The Nude Pianist: A Novel: Chapter 42

by Daniel Harris

Angelique Brody, 49 Champion of
Modern Art, Dies in Plane Crash

By Sheldon Warner

Special to The New York Times

Yesterday's crash of American Airlines Flight 625 from New York's JFK to Harry S. Truman Airport in St. Thomas, U.S. Virgin Islands claimed Angelique Brody, one of America's most visible and influential art dealers and fine art attorneys.

Called the Doyen of Madison Avenue by peers and artists, Ms. Brody was president of Brody Artist Management. She proved a tireless champion for America's resurgent post-war artists. Over her twenty-four-year career, she managed the careers of many avant-garde American painters and sculptors, guiding their careers as an art dealer, attorney, and confidant. Her most recent success is Francesco Martinelli, whose career she steered to the top of the U. S. art world.

Angelique Brody was born in Manhattan in 1927 to the late Charles Brody, a Manhattan labor attorney, and FDR advisor. Her mother, the late Martha Elmsworth Brody, was a skilled amateur painter and tireless fundraiser and board member of New York City's Art Students League. Angelique Brody graduated from Barnard College ('48) and Yale Law School ('51).

Ms. Brody leaves no surviving relatives. Her artists plan a memorial service at a future date. In lieu of flowers, donations may be made to the Martha and Angelique Brody Fund for the Arts, New York, NY.


section break

Frank sat in Anatoly Gringovitch's front parlor in Park Slope, Brooklyn. He'd traveled to Brooklyn to seek advice from the older, more experienced painter. Since connecting four years ago, they had become good friends. The relationship had been good for their art, their careers, and they genuinely like one another.

—Now I'm really screwed, said Frank, tossing the newspaper onto his host's couch. I'm losing my loft, and Angelique Brody is dead.  I checked my bank account yesterday, and I only have $12,200. Brody's assets are frozen until they probate the will, which no one seems to be able to find.

—I thought you told me you had a net worth of over $200,000, said Gringovitch with a wry grin, lighting a Balkan Sobranie cigarette.

—Well, I thought I did. Angelique told me I had almost a quarter mil in equities, but when I contacted her attorney, Emma Peyole, she said that the books were a Gordian knot of complex funds, trusts, and investments.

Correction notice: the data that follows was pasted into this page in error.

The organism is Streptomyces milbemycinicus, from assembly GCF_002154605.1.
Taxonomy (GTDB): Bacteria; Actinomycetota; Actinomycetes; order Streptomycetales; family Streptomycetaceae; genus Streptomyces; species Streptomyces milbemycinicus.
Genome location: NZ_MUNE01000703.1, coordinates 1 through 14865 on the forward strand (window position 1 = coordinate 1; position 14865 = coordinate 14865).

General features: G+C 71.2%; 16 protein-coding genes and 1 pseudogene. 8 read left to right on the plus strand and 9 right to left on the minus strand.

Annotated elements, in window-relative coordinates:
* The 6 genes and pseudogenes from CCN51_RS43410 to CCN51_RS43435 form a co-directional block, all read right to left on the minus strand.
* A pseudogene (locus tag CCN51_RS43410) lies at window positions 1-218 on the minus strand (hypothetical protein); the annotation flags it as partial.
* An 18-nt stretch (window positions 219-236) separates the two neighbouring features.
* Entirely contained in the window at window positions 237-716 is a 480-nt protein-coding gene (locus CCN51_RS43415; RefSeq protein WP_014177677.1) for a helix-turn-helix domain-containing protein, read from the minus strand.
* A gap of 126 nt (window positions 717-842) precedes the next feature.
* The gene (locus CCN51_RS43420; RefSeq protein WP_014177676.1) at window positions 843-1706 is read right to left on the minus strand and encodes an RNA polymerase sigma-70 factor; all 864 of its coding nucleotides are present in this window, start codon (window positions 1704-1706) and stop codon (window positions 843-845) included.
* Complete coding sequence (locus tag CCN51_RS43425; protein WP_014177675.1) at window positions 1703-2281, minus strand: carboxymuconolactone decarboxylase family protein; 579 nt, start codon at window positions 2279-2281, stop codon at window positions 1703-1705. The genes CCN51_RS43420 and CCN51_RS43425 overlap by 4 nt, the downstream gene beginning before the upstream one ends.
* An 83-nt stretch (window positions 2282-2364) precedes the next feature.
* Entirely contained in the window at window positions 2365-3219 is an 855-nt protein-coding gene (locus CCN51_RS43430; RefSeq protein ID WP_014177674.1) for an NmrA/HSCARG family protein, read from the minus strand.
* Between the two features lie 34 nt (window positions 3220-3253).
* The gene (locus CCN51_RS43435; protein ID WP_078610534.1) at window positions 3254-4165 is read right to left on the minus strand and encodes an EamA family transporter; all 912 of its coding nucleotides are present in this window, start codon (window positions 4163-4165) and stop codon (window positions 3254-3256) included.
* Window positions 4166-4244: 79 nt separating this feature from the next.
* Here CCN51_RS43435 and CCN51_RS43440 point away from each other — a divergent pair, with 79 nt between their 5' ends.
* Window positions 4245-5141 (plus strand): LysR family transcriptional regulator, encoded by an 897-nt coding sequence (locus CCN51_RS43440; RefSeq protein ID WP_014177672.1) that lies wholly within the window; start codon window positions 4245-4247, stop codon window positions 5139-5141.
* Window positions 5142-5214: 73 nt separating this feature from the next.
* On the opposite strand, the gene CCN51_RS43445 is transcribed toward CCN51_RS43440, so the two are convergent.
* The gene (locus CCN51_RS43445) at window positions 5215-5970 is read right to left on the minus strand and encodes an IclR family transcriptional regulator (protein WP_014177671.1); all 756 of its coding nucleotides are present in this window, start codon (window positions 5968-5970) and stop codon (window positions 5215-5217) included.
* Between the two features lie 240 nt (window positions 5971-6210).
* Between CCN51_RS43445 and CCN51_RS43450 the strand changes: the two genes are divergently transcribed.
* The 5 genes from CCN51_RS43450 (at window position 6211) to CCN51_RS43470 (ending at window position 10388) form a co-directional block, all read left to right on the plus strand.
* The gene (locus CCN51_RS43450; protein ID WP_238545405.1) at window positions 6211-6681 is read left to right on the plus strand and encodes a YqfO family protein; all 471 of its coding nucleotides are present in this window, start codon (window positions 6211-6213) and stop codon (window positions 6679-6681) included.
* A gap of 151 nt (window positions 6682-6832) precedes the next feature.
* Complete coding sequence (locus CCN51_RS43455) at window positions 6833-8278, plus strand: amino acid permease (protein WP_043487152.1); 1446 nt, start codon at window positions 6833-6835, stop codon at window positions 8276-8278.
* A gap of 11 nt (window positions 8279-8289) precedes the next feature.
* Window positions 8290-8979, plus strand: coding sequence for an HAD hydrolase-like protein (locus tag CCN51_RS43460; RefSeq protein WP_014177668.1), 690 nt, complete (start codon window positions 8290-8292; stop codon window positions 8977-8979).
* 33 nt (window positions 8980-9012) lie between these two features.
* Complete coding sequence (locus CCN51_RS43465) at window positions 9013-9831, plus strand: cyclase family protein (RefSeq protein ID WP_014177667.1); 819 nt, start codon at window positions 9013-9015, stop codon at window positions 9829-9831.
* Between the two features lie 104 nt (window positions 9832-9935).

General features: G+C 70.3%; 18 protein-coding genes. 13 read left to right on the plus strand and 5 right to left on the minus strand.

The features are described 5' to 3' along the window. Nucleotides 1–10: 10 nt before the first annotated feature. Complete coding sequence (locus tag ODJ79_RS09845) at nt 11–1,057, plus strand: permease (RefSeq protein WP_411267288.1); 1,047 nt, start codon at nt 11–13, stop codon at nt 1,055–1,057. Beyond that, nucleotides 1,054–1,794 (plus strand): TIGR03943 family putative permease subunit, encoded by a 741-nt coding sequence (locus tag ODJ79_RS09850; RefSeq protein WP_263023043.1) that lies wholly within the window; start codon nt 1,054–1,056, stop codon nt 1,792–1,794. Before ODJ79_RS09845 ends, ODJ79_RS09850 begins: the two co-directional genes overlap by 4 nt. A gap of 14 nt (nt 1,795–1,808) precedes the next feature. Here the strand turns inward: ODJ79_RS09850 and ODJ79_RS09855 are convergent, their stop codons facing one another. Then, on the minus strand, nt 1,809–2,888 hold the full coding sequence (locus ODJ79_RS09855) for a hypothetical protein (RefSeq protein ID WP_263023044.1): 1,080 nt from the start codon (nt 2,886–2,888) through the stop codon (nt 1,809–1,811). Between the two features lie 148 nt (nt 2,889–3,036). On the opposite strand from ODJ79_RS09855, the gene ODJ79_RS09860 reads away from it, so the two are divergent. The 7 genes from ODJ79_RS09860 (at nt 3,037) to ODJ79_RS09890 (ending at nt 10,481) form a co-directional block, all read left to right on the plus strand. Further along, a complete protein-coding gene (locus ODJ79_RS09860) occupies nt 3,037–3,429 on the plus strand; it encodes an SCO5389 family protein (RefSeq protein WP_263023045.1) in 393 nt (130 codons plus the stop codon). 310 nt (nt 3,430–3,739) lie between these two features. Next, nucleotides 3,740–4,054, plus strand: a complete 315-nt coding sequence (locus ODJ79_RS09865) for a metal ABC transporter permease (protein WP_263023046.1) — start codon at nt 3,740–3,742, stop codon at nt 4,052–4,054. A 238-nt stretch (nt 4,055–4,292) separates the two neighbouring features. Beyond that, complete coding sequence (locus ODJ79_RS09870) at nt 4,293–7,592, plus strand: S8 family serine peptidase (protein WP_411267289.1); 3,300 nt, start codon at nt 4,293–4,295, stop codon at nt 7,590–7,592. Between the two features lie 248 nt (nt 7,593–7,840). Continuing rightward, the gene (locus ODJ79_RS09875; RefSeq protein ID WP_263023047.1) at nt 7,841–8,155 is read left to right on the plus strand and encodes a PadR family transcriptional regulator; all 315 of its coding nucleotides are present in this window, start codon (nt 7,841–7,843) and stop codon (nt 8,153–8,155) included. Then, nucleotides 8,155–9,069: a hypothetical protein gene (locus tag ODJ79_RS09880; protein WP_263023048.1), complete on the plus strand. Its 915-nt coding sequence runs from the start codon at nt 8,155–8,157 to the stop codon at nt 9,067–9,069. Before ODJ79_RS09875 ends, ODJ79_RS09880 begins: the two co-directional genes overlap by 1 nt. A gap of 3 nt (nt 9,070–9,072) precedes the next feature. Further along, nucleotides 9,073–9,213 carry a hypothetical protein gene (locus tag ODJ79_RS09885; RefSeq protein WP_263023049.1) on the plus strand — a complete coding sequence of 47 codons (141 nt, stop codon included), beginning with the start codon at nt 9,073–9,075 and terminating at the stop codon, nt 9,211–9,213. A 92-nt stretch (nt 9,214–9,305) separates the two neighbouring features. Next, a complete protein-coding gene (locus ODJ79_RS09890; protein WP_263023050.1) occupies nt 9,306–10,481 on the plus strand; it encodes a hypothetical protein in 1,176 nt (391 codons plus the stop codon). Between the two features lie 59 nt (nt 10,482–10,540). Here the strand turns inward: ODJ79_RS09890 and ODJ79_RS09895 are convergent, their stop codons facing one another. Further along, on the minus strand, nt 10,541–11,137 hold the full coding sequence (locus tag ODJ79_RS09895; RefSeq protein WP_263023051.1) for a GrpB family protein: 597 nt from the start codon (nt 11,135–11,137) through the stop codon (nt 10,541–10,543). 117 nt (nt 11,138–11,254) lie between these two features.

—But she was so together, how could this be?

—Well, I remember Angelique asking me to sign a paper that let her pool her artists' earnings to make more money on the stock market. According to Peyole, there are records for whose money went where. So far, no one has found her will, which further complicates the issue. Meanwhile, I've been told all the funds are frozen.

—Her fucking lawyer doesn't have a copy of her will? said Gringovitch. Sounds fishy to me.

—Well, that's what Emma Peyole told me. The will wasn't in Angelique's safe deposit box, and Peyole didn't have a copy of Angelique's will or the irrevocable trust documents. Peyole suspects Angelique had them on the plane with her.

—Jesus, Frank, how does this shit happen to you? asked Gringovitch. My dealer, Dan Sarras, is a convicted felon, but I don't have any problems with him at all.

—Worse, Peyole is having trouble getting Angelique's body transported back to New York City. It's in a special morgue in St. Thomas as part of the crash investigation.

—That's fucked up. Wana a beer?

—Got any whiskey?

—I think there's a bottle of Jack Daniels.

—On ice, if you have it.

—This isn't some downtown loft, my friend. This is my home. It's fully equipped and stocked. Your wish, my command. 

Frank walked around the parlor inspecting the six-foot square Gringovitch abstracts that hung on the walls.

—Are these paintings recent? I don't remember them from the last time I was here.

—Three of the four I painted in the last two months, said Gringovitch from the kitchen. The one over the fireplace is about a year old.

Gringovitch brought a tray of ice and glasses, setting it on a sideboard along with a plate of crudités and spicy hummus.  From a glass door liquor cabinet, he took an unopened quart of Jack Daniels.

—Can I trust you to drink this and not destroy my fucking house? asked Gringovitch, giving Frank a faux punch to the chin.